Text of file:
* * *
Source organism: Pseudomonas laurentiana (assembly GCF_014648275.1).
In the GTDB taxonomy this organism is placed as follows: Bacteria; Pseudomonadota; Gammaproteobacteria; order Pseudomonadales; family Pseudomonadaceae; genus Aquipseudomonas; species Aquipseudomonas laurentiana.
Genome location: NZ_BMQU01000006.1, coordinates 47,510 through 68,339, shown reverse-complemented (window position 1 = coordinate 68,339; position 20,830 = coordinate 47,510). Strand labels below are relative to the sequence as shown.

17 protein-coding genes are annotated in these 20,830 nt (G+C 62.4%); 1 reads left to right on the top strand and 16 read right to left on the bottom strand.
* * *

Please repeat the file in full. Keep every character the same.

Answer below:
Source organism: Pseudomonas laurentiana (assembly GCF_014648275.1).
In the GTDB taxonomy this organism is placed as follows: Bacteria; Pseudomonadota; Gammaproteobacteria; order Pseudomonadales; family Pseudomonadaceae; genus Aquipseudomonas; species Aquipseudomonas laurentiana.
Genome location: NZ_BMQU01000006.1, coordinates 47,510 through 68,339, shown reverse-complemented (window position 1 = coordinate 68,339; position 20,830 = coordinate 47,510). Strand labels below are relative to the sequence as shown.

17 protein-coding genes are annotated in these 20,830 nt (G+C 62.4%); 1 reads left to right on the top strand and 16 read right to left on the bottom strand.